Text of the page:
Caremark’s TrendsRx Report 2007

Well…I better get this posted before all the 2008 reports start coming out. I have started it a few times, but there is so much good content in here that I haven’t finished. I am determined to get this done tonight. As you may know, all of the PBMs publish very well done annual research reports on the trends in the industry and what they have learned from their data. I have talked about Express Scripts research and reports (here, here, and here) and Medco’s report (here). [Note: For simplicity sake, I am not going to put all the sources here. They are in the Caremark
document.]

“Consumers experience the [healthcare] system as complex, impersonal, disconnected, reactive, and increasingly unaffordable.”

  • In 2006, the average number of retail Rxs per capita was 12.4.
  • 59% of those <65 had an Rx in 2004 and 92% of those >65.
  • With consistent use of effective prevention, early intervention, and adherence strategies, they estimate that 30% of current healthcare spending could be eliminated. Image the impact of that on MLR (medical loss ratio) which is a key metric for managed care companies on how much of each premium dollar they actually spend on healthcare costs.
  • They layout a very logical vision that would take advantage of their unique set of assets with CVS, Caremark, and MinuteClinic.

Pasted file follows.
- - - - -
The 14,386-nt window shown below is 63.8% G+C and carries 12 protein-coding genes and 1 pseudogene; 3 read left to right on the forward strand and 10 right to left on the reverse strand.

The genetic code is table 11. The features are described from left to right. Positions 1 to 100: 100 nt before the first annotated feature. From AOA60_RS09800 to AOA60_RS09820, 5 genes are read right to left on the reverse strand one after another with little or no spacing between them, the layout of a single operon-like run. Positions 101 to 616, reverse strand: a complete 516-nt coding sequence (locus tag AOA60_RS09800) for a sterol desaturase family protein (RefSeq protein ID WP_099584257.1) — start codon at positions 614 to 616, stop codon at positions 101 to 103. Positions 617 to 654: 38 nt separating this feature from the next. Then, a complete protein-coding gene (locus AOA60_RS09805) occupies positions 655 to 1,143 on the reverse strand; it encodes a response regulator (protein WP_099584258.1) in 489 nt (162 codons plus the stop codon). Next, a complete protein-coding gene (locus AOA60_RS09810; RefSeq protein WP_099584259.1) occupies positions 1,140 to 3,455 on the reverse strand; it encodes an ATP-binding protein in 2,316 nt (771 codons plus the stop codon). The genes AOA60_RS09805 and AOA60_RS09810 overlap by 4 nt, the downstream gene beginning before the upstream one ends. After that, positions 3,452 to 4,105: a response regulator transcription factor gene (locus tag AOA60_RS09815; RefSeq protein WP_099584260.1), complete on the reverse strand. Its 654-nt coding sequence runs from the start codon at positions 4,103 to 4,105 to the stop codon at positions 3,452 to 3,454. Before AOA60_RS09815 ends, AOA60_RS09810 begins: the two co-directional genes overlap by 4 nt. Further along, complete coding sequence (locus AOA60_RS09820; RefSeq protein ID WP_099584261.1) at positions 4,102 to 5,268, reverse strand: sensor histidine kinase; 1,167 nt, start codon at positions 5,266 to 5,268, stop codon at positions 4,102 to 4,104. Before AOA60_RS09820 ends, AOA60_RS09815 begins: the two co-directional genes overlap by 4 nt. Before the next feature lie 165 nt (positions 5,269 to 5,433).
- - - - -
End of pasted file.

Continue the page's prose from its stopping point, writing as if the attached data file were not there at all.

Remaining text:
• Preference based consumer access.
    • Patient focused view within their systems and communications.
    • POC (point-of-care) connectivity. (i.e., pushing relevant information real-time to physicians and pharmacists to optimize care)
    • Personalized health advocacy (“make the healthcare experience less disconnected and impersonal”)
  • The price of brand drugs (on average) increased by a rate of 3x the CPI (consumer price index) in 2006…the highest since 2002. [In my opinion, this will continue as they face more price pressures with the government being the largest buyer now with Medicare Part D and with the majority of claims now being filled with generics.]
  • At the same time, the price of generic drugs decreased by 1.2%.
  • With Medicare, Medicaid, and other public payer, the government now pays 40% of the total drug spend in the US.
  • They are working with the Coalition for a Competitive Pharmaceutical Marketplace (CCPM) to reduce patent expiration “loopholes” (aka ways that brand manufacturers extend their patent lifecycles which are often perceived to not add any additional value).

Some of the graphs and charts that I found interesting and helpful are below. (I pulled one of my favorites out in its own posting.)

caremark-national-health-expenditures.png

caremark-30-reduction.png

caremark-balanced-scorecard.png

caremark-awp-inflation.png

(BTW – If you don’t know who BOB is, it stands for Book of Business which means the payors whose data was included in the analysis.)

(They make the point that 5 of the 10 drugs face patent expiration by 2010 so as expected prices are increased in the years prior to maximize return.)

I haven’t talked a lot about specialty drugs here on the blog. Here is a good list of the top classes. Typically these drugs are either high cost and/or require special care (mostly meaning injection). The average specialty drug would typically cost $1,500 per 30-day supply versus more like $80 for a non-specialty drug.

caremark-specialty.png

caremark-specialty-balanced-scorecard.png

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